Friday, February 15, 2008


So after SCBWI, I was sure I was ready to submit my book. Agents, editors and publisher were just waiting for it. I was sure.

And then I got my first rejection. Too many typos to even read past the first page. And what's worse - I can't even see the typos - still - after a few read-throughs.

I had contacted an old agent who was once a publisher and have burned a contact. Sure, I'll probably be able to submit in the future, but it just feels sloppy, like showing up at a dinner with a dirty tie.

The solution?

A professional editor. No, I'm not here to take your money, or even to tell you where to spend it. But unless you're a natural editor, paying may be the best way to go. After having spent a year on the book, I can't see my spelling errors, much less catch small mistakes in logic I may have accidentally committed. While friends are great for an opinion, only an experienced editor is going to be able to give me the professional polish I need to get this past the gate-keeping eyes of other publishing veterans.

I only wish I could take back the first submission and start over.

Live and learn.

I had ready in many publications to read and read and read my manuscript over. But at some point, the saturation does me no good. So when you think your book is ready, give it away to someone who's never seen it, and get fresh eyes to mark up a fresh copy.

SCBWI Winter '08 - A Mouthfull

SCBWI or Society of Children's Book Writers and Illustrators is more than just a comprehensive organization name, it's a great conference. Packed tightly into the New York Hilton, the intensive 1.5 day conference was loaded to the rafters with speakers, agents, publishers, and other writers.

My roommate Chris and I crashed a publisher's party and met Jacqui Robbins, Bob Cochran, and Ro (Roe) who wasn't even attending the conference, but was celebrating his recent sale of "Herbert's Wormhole," a project he'd been shopping around for ten years. If that's not inspiring, I don't know what is.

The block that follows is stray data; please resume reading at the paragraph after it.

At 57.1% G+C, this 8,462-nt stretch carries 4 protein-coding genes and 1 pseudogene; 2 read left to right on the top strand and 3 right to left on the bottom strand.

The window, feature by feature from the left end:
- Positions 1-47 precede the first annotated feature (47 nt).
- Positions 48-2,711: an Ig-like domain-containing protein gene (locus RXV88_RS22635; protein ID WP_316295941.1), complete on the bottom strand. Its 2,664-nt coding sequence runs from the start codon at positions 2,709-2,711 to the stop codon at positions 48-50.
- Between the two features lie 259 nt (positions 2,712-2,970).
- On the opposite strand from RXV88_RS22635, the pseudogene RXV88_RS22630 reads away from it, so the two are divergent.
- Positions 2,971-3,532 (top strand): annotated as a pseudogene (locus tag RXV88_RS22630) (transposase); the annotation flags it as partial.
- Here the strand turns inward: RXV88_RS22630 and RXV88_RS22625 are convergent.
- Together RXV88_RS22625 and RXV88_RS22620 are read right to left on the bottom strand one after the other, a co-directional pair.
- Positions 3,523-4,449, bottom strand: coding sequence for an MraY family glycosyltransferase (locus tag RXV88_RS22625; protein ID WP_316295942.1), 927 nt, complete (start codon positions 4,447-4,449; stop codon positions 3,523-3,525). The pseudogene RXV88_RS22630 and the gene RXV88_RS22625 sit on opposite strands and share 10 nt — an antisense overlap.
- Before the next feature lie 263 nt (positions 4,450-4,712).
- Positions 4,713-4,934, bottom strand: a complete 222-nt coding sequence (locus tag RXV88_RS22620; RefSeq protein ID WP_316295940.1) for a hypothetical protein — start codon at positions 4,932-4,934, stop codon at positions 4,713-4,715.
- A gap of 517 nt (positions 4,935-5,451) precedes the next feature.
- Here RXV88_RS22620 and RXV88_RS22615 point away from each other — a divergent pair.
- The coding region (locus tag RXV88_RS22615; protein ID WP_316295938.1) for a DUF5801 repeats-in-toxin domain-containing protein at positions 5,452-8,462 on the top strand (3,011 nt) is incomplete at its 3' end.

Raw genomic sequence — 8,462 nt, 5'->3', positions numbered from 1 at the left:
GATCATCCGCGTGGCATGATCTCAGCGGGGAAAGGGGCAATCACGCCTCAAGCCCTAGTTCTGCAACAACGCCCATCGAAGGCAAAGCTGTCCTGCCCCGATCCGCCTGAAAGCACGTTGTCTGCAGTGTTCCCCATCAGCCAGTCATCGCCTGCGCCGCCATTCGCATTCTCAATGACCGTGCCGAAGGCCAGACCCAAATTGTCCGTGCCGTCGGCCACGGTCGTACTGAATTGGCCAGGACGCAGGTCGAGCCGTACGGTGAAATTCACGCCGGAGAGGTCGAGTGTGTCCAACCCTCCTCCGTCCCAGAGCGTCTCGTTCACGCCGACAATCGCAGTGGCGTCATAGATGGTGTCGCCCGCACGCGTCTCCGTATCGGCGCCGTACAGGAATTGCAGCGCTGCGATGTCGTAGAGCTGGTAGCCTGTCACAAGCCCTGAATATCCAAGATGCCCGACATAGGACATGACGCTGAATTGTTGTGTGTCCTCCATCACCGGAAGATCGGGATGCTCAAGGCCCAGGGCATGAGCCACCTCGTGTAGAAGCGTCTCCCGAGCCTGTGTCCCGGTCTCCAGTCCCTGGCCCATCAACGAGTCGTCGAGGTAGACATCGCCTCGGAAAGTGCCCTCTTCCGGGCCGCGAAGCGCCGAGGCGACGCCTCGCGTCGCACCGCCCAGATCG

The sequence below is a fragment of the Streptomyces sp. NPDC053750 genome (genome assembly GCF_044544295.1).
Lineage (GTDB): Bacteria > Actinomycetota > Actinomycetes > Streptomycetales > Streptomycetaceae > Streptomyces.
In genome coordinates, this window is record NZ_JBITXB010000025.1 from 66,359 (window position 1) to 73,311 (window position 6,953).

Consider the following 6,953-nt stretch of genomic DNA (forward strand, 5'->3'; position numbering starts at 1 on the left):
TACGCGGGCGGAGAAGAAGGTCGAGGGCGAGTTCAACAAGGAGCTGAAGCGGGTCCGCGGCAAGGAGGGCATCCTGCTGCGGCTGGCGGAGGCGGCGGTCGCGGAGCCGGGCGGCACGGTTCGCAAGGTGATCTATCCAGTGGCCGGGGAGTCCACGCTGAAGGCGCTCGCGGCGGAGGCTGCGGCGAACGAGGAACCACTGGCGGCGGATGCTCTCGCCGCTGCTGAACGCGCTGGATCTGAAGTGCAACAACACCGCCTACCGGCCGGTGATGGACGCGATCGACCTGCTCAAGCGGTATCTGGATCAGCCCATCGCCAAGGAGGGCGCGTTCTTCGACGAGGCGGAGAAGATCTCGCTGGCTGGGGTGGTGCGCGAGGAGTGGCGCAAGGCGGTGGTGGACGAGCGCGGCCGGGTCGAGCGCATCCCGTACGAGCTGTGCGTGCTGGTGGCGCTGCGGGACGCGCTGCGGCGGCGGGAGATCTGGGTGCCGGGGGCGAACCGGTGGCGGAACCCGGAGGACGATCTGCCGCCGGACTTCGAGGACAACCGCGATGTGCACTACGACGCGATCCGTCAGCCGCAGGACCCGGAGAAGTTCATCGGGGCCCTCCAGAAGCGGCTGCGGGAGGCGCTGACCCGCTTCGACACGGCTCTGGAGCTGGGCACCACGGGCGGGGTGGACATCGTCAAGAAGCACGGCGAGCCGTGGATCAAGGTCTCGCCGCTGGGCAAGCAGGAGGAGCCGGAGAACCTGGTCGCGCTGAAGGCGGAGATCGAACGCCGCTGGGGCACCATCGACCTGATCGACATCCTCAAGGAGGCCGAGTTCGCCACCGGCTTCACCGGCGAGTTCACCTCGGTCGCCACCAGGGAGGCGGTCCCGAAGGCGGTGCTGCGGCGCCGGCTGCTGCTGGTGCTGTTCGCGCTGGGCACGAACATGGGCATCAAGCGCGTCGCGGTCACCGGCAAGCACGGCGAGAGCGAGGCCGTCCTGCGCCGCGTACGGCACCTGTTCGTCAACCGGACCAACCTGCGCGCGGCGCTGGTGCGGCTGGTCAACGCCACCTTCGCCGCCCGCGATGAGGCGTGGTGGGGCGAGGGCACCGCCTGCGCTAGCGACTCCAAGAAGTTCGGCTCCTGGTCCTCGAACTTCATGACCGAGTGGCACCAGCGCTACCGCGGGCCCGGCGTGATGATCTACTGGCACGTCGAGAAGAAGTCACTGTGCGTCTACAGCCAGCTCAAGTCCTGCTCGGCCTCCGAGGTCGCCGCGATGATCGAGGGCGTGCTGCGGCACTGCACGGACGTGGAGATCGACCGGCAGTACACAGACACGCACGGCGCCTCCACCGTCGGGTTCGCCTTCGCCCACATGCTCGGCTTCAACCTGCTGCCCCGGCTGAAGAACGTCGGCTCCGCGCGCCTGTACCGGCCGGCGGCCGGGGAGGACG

The keynote speaker at Saturday's lunch was Carolyn Mackler who's speech was "My Life as a Teen Novelist." It should have been called "Letters from the Front Lines." Having never read her material, I was so touched by the letters she read that it moved me to suggest an archive of kid's letters as evidence against censorship.

My break-out session with Molly O'Neill's presentation on the brand new imprint - Bowen - was also inspiring. Mark McVeigh's session from his perspective at Alladin was enlightening. Susan Patron's speech on her run as a Newbery award-winner was exhaustive, funny, and - did I use the word inspiring yet?

I met a couple of agents, pitched my idea through business cards I had made up. They were a hit, and I'm waiting to see how my website does. I decided to put up a tagline, a synopsis and the first 5 pages, which is basically what everyone wants to see. Rather than emailing, or snail-mailign, I hope to cut down the time and the amount of paper out there. Which I'll cover more in the next blog.

SCBWI's summer conference is in Los Angeles, and I can't wait to save on hotel and airfare by living in the right city at the right time.

Lastly, Lin Oliver's introductions and m.c. duties were charming and disarming. She took the early morning fire alarm and made it something to laugh about. I'll definitely go back. It was a well-organized, warm event. And that's got to be from the top down. Accessible authors, agents and publishers all make SCBWI a place to both listen and ask questions.